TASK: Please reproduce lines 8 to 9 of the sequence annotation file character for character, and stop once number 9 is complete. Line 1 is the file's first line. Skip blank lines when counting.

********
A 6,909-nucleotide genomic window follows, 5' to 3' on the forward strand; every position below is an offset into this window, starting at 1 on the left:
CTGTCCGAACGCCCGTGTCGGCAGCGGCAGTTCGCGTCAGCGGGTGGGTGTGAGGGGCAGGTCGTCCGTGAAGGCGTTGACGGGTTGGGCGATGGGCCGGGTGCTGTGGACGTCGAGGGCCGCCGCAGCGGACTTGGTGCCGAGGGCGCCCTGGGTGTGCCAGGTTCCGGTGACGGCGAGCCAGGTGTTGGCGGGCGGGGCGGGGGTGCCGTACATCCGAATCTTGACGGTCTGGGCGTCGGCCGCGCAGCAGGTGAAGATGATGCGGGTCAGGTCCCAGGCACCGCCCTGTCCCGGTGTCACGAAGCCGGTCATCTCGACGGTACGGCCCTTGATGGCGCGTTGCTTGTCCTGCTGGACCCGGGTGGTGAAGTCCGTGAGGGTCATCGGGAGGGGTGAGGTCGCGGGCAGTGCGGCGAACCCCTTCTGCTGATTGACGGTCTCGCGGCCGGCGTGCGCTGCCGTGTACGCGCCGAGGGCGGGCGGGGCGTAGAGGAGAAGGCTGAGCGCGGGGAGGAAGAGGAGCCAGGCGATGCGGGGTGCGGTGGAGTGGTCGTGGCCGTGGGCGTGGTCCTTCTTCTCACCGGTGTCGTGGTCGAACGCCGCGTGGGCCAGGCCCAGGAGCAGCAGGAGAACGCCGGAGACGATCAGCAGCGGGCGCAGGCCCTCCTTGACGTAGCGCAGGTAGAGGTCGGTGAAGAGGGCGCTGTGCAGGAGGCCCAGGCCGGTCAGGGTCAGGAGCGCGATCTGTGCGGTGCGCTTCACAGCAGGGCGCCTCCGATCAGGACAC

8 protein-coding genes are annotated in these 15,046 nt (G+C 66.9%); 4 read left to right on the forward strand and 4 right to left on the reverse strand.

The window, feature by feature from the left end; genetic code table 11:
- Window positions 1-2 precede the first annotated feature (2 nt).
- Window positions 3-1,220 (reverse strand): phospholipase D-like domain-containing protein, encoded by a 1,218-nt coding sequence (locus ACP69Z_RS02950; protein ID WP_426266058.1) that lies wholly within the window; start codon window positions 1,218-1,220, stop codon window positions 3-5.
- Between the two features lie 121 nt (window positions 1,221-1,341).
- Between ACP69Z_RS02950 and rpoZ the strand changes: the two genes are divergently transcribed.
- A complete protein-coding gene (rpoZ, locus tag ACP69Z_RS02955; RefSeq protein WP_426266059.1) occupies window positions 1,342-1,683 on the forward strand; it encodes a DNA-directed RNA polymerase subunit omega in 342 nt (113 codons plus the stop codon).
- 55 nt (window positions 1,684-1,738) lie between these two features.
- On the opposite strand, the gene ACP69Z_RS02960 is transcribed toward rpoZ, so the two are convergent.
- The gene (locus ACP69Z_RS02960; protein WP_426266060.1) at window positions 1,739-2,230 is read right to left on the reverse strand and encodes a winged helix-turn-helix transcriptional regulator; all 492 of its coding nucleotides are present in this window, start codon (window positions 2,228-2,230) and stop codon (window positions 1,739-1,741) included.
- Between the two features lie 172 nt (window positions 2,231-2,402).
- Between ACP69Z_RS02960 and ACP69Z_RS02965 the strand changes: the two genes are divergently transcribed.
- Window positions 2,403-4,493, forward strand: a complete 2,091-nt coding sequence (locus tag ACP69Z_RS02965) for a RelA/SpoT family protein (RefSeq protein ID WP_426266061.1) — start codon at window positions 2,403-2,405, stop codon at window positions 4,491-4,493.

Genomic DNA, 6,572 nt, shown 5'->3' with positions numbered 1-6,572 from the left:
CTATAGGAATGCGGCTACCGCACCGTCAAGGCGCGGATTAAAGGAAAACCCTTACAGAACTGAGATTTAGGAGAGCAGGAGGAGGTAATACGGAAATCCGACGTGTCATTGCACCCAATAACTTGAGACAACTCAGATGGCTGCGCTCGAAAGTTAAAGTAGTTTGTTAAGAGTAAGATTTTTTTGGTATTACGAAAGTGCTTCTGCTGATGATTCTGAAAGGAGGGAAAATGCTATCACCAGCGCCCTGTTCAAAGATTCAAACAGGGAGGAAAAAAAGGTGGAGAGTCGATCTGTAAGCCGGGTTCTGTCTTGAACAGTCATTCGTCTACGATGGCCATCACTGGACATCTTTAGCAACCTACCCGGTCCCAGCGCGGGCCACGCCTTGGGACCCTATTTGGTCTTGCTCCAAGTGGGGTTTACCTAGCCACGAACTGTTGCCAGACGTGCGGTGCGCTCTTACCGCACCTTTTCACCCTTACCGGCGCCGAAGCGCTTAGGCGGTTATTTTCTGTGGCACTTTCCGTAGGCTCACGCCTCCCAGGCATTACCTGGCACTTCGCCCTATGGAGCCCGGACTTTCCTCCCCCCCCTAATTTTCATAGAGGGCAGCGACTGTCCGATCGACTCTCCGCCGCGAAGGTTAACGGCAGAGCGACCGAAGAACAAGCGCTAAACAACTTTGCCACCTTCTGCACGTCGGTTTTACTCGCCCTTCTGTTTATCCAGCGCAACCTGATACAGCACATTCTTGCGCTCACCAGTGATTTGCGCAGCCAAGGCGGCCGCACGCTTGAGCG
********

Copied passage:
- Between ACP69Z_RS02950 and rpoZ the strand changes: the two genes are divergently transcribed.
- A complete protein-coding gene (rpoZ, locus tag ACP69Z_RS02955; RefSeq protein WP_426266059.1) occupies window positions 1,342-1,683 on the forward strand; it encodes a DNA-directed RNA polymerase subunit omega in 342 nt (113 codons plus the stop codon).